Published: December 17, 2013
Christmas has arrived a little early for hip-hop heads and electro-soul fanatics. Some of the most gorgeous scenery in a field can be a wildflower, for it is the divine manifestation of hardworking bees who selectively choose these plants to prosper. They are not mass-produced like the bouquets we see lining florists’ shelves, but these blossoms smile brightly up at the sun in exaltation of all that legwork. Late Night Radio, Texan Alex Medellin, has been working prolifically over the past two years to cultivate his beat gardens. His latest mix, the fourth installment of his Vinyl Restoration series, digs deep in the roots of jazz and soul, and fertilizes it with some highly-concentrated hip-hop composition to harvest another exquisite product that should be an electronic stocking stuffer in everyone’s speaker cabinet.
I know you have been grinding ten hour plus days in the studio lately for your newest edition of the Vinyl Restoration series. What can listeners expect?
Well, still that classic feel with the vinyl selections, I made this one even more laid back and a lot more chilled.
I also heard you have been working on a full-length album?
Yeah, my new LP, Soapbox. I’m around 14 tracks right now, just really trying to push my sound and make something timeless on this one.
What’s your most memorable performance?
Either my first headlining show at Cervantes in August, or The Ogden opening up for GRiZ. All my homies were there and the love was just amazing.
You have collaborated with great emerging sounds like Krooked Drivers, Robotic Pirate Monkey, and the remixes are incredible. Is there anyone you want to work with?
I’d love to work with Michal [Menert] or Grant [GRiZ], and I’ve got MuzzY, Kevin from SunSquabi, and Clark from DYNOHUNTER on the new album. Also working with The Geek out of France.
Jay Electronica or Esther Phillips
Solid. What’s a hidden talent about Alex that people don’t know?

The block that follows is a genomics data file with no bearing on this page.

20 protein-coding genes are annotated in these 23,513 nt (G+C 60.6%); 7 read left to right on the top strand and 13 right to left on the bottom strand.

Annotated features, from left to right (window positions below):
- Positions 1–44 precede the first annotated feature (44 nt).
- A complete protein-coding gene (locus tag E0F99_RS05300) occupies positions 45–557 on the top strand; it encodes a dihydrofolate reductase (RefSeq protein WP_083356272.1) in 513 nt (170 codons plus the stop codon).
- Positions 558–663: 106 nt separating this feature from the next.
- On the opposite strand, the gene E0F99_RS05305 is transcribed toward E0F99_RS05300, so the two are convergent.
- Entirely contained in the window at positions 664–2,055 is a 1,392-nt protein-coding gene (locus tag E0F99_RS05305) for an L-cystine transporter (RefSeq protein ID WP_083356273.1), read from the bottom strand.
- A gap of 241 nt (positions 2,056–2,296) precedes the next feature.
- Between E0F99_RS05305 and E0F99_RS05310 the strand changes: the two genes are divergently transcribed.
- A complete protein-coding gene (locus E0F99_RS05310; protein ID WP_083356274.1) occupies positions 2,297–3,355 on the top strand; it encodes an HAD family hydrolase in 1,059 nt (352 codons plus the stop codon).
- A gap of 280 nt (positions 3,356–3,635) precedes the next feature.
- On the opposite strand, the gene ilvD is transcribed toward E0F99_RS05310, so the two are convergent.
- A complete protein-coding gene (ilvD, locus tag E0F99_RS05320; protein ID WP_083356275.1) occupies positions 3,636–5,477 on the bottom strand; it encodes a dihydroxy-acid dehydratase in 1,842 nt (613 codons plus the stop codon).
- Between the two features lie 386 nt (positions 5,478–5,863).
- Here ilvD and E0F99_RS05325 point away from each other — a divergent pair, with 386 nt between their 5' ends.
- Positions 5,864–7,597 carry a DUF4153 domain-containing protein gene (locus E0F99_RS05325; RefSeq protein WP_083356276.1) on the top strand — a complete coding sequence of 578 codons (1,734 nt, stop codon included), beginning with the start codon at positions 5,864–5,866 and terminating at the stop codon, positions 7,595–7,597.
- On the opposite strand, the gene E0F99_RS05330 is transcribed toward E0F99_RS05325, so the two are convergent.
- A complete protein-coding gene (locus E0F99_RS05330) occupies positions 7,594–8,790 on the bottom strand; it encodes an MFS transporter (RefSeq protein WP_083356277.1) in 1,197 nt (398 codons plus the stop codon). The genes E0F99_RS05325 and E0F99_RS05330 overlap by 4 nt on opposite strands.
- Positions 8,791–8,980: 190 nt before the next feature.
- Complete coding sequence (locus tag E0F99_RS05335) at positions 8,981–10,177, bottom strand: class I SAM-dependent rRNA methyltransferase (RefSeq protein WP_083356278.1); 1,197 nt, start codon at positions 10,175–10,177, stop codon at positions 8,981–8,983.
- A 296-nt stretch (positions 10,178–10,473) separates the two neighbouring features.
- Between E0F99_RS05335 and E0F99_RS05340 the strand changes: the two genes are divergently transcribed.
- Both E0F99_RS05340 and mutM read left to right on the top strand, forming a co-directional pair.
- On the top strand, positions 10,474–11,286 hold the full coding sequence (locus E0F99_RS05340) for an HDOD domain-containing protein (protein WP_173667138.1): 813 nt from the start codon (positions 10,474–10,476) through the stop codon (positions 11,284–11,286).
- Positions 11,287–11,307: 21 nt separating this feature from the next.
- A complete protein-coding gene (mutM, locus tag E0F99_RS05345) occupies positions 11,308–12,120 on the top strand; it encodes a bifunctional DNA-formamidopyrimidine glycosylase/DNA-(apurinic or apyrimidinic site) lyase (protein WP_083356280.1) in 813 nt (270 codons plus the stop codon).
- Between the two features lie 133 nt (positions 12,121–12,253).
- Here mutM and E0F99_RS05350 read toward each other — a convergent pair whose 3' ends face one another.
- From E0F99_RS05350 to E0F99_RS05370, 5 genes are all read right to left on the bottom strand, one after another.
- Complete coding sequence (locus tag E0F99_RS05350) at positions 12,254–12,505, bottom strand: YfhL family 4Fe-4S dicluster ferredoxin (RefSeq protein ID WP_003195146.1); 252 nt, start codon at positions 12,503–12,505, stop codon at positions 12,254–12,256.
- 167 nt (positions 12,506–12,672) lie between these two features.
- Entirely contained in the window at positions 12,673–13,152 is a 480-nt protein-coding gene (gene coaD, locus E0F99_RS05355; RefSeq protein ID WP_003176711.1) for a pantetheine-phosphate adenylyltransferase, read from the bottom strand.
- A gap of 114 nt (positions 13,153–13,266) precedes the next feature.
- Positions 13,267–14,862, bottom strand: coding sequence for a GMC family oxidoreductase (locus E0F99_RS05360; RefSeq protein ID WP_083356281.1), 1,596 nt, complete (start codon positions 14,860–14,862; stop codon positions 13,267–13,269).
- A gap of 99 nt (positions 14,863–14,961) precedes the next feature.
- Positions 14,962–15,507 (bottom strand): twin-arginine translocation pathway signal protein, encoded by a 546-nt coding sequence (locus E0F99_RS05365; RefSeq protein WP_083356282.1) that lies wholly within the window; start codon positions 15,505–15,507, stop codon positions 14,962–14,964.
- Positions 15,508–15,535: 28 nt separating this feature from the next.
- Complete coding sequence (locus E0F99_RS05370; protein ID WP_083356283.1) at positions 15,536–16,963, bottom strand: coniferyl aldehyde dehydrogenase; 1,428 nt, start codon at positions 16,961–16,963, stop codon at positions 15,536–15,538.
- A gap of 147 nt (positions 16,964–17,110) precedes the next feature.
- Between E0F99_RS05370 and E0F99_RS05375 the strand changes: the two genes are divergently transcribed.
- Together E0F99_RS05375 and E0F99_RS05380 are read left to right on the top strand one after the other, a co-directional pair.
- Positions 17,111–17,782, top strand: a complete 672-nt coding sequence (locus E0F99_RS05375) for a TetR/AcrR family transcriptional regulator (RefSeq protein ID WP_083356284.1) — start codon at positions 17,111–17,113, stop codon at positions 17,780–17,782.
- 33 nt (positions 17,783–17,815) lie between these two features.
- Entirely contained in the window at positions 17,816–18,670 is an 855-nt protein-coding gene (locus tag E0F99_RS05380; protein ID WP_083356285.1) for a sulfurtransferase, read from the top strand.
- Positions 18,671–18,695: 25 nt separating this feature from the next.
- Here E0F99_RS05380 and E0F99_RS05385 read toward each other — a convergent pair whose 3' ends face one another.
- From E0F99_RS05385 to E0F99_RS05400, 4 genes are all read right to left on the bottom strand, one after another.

Before I dedicated my life to this I could shred.
Like cheese for gourmet pizza?
I am sure you get some crazy tweets, what’s the wildest thing that anyone has tweeted you.
I have gotten a few hater tweets that made me laugh.
Rascals. I feel the genre of electronic music is always integrating and the sounds of two years ago will not be here two years from now, but I feel you have that timeless sound that could have been played 20 years ago, and people will still be bumping their JBLs of “Far into the Night” 20 years from now. What is your perspective?
I mean that’s the goal. That’s why I dedicate so much to this. Longevity is the number one thing you want. I mean look at one of my biggest influences RJD2, he’s been doing it forever and can still come sell out a venue and put on a great performance.
I have no doubts that LNR will be playing all over the world for years to come, but what about this upcoming year, what are your main goals?
I want to release my new album I have in store, Soapbox, and just work with as many people as possible. I also want to tour as much as possible and hit as many new cities as I can.
Late Night Radio’s catalog is a lush garden of funky bass and vividly colored classic jazz and soul samples rooted deep in hip-hop breaks and instrumentals. The massive amount of music released over the last two years is enough to satiate the hunger of the most gluttonous music fanatic. His new Vinyl Restoration 4 mix is an early Christmas gift heading into the New Year for the naughty and nice. Unwrap the present from The Untz, smoke a chimney, pour some eggnog, and let it snow. Oh and after the festive listening sessions, you can catch Late Night Radio performing at the one of the country’s premier New Year’s parties, Decadence at the Colorado Convention Center in Denver, CO. Truly an act you don’t want to miss.